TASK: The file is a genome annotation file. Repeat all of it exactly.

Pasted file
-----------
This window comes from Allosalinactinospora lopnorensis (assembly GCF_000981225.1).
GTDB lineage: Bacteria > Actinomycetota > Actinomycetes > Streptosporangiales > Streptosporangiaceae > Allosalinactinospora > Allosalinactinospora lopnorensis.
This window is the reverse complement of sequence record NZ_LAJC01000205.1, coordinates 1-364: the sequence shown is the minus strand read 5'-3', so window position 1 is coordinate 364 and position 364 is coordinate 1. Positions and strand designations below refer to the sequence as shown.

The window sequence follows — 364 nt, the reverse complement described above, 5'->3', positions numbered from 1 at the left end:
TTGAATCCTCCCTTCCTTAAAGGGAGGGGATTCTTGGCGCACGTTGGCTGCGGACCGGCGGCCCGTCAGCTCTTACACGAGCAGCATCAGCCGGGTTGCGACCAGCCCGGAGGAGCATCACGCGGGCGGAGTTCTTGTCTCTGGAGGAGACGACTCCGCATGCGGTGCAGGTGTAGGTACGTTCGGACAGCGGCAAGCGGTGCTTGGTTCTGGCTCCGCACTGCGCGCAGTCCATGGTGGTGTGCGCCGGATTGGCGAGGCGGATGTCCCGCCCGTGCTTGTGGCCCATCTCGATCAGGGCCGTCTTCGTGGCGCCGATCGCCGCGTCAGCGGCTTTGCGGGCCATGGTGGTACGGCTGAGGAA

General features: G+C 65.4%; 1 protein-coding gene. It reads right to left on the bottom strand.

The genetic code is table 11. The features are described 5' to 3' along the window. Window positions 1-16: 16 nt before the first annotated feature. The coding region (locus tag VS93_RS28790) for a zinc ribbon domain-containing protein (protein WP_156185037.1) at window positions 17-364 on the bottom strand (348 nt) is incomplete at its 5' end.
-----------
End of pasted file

This window comes from Allosalinactinospora lopnorensis (assembly GCF_000981225.1).
GTDB lineage: Bacteria > Actinomycetota > Actinomycetes > Streptosporangiales > Streptosporangiaceae > Allosalinactinospora > Allosalinactinospora lopnorensis.
This window is the reverse complement of sequence record NZ_LAJC01000205.1, coordinates 1-364: the sequence shown is the minus strand read 5'-3', so window position 1 is coordinate 364 and position 364 is coordinate 1. Positions and strand designations below refer to the sequence as shown.

The window sequence follows — 364 nt, the reverse complement described above, 5'->3', positions numbered from 1 at the left end:
TTGAATCCTCCCTTCCTTAAAGGGAGGGGATTCTTGGCGCACGTTGGCTGCGGACCGGCGGCCCGTCAGCTCTTACACGAGCAGCATCAGCCGGGTTGCGACCAGCCCGGAGGAGCATCACGCGGGCGGAGTTCTTGTCTCTGGAGGAGACGACTCCGCATGCGGTGCAGGTGTAGGTACGTTCGGACAGCGGCAAGCGGTGCTTGGTTCTGGCTCCGCACTGCGCGCAGTCCATGGTGGTGTGCGCCGGATTGGCGAGGCGGATGTCCCGCCCGTGCTTGTGGCCCATCTCGATCAGGGCCGTCTTCGTGGCGCCGATCGCCGCGTCAGCGGCTTTGCGGGCCATGGTGGTACGGCTGAGGAA

General features: G+C 65.4%; 1 protein-coding gene. It reads right to left on the bottom strand.

The genetic code is table 11. The features are described 5' to 3' along the window. Window positions 1-16: 16 nt before the first annotated feature. The coding region (locus tag VS93_RS28790) for a zinc ribbon domain-containing protein (protein WP_156185037.1) at window positions 17-364 on the bottom strand (348 nt) is incomplete at its 5' end.